Sunday, March 09, 2008

Adventures in FamilySearch Indexing - Week 33

Last week after I posted my weekly article on FamilySearch Indexing I received the following message:

I know that your time is limited, but you might try indexing the Irish BMD indexes. They are extremely easy and are all typed and a cinch to read. There are fewer columns and you do a lot of tabbing across. The only drawback for you might be that there are 375 names in a batch.

Pat in FL
I had thought about this all week, wondering if I could possible do 375 names in a batch on a Sunday afternoon. That's more than I have every indexed in a day. Pat did say it was extremely easy and I was up to anything that easy. I decided to take up the suggestion and actually worked on the Irish Marriage Indexes 1922-1958.

They were easy to do but no necessarily EXTREMELY easy. That is because I was stupid at first. I was moving the scroll bar over to see the volume and page number. I was about 20 people into this method until I realized I could just reduce the zoom level to 75% and see the whole line to index on my screen. That was a duh moment. I sorta giggled at myself for being so stupid.

The information to be indexed was all from type written pages. That does make is simple do transcribe - but, that is if you can read the type. From previous experience working with type written images sometimes the letters get filled in and it makes it difficult to tell if it's an a, e or an s, m's and n's can get hard too. On this page it was also challenging to determine if it was an 3 or a 5. Still overall not a bad project to work on - thanks for the heads up Pat.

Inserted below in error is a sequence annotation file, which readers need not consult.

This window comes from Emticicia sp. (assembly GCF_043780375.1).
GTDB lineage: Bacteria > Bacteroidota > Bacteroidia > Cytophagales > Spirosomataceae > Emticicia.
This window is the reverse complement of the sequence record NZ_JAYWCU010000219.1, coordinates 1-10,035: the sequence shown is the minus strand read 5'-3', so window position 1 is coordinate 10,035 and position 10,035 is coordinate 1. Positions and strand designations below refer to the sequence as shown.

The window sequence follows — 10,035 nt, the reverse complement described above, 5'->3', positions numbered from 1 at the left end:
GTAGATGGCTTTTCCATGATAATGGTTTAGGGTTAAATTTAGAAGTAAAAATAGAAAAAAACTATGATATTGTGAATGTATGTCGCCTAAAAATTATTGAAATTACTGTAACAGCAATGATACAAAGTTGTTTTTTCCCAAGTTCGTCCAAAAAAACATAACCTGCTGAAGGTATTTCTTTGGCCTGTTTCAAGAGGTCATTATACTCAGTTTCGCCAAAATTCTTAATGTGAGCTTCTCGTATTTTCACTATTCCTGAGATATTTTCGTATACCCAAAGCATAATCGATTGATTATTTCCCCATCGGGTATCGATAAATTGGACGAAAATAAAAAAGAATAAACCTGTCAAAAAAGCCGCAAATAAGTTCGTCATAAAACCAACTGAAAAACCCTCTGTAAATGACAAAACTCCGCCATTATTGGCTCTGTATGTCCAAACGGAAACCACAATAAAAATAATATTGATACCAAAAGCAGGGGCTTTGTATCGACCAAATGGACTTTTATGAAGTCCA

My batch had 2 pages with only 2 columns on each page. It started with "I" and ended in the "K's". There were big gaps of space where nothing was written when a new letter of the alphabet was started. You are suppose to have 375 lines to transcribe and when I was almost done I had 279 lines indexed. There were some floaters on the page handwritten so I added them and now I was up to 285. Which meant I had 110 lines to mark blank. I felt like I had cheated after getting credit for having indexed 375 names. It did make my humble efforts in indexing look better with 3,551 names indexed overall.

Since that project wasn't bad I will give it a shot again - UNLESS they put out the NY State Census or the NY 1870 Federal Censuses or something. On the other hand now that the secret is out on how quick the Irish BMD indexes are to do they will probably all get indexed before I start again next week. (hehe)

We did get several messages from Headquarters this week. The first one gives us our figures so far for the year. WAHOO!

From: Headquarters
Subject: General Indexing Tips
Date: 06 Mar 2008

Thank you for all of the time that you devote to indexing. This year, you have already indexed over 25 million names!

Here are a few tips to remember as you continue:
  • When opening a new batch, please scan the entire image(s) to locate all of the records. You can do this using one of the following two options:
  • Scroll all the way to the right and down.